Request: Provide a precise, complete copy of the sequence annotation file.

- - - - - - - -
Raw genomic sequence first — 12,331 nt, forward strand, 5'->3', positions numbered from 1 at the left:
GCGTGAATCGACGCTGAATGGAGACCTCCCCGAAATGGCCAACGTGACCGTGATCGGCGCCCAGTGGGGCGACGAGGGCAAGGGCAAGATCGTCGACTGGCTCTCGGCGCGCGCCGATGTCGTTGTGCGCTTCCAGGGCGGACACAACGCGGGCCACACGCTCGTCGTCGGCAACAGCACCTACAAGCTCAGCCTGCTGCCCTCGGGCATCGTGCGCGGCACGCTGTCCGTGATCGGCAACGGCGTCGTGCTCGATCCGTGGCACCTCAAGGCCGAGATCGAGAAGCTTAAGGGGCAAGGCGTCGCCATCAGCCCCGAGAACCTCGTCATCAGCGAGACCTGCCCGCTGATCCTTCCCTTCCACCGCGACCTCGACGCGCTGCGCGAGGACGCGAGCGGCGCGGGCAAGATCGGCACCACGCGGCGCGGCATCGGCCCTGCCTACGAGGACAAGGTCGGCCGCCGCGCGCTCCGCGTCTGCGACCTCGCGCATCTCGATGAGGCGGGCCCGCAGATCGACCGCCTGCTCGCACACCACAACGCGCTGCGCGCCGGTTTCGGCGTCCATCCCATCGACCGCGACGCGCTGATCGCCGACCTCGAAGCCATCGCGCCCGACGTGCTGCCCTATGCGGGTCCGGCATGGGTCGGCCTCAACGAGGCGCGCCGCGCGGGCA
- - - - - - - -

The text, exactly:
Raw genomic sequence first — 12,331 nt, forward strand, 5'->3', positions numbered from 1 at the left:
GCGTGAATCGACGCTGAATGGAGACCTCCCCGAAATGGCCAACGTGACCGTGATCGGCGCCCAGTGGGGCGACGAGGGCAAGGGCAAGATCGTCGACTGGCTCTCGGCGCGCGCCGATGTCGTTGTGCGCTTCCAGGGCGGACACAACGCGGGCCACACGCTCGTCGTCGGCAACAGCACCTACAAGCTCAGCCTGCTGCCCTCGGGCATCGTGCGCGGCACGCTGTCCGTGATCGGCAACGGCGTCGTGCTCGATCCGTGGCACCTCAAGGCCGAGATCGAGAAGCTTAAGGGGCAAGGCGTCGCCATCAGCCCCGAGAACCTCGTCATCAGCGAGACCTGCCCGCTGATCCTTCCCTTCCACCGCGACCTCGACGCGCTGCGCGAGGACGCGAGCGGCGCGGGCAAGATCGGCACCACGCGGCGCGGCATCGGCCCTGCCTACGAGGACAAGGTCGGCCGCCGCGCGCTCCGCGTCTGCGACCTCGCGCATCTCGATGAGGCGGGCCCGCAGATCGACCGCCTGCTCGCACACCACAACGCGCTGCGCGCCGGTTTCGGCGTCCATCCCATCGACCGCGACGCGCTGATCGCCGACCTCGAAGCCATCGCGCCCGACGTGCTGCCCTATGCGGGTCCGGCATGGGTCGGCCTCAACGAGGCGCGCCGCGCGGGCA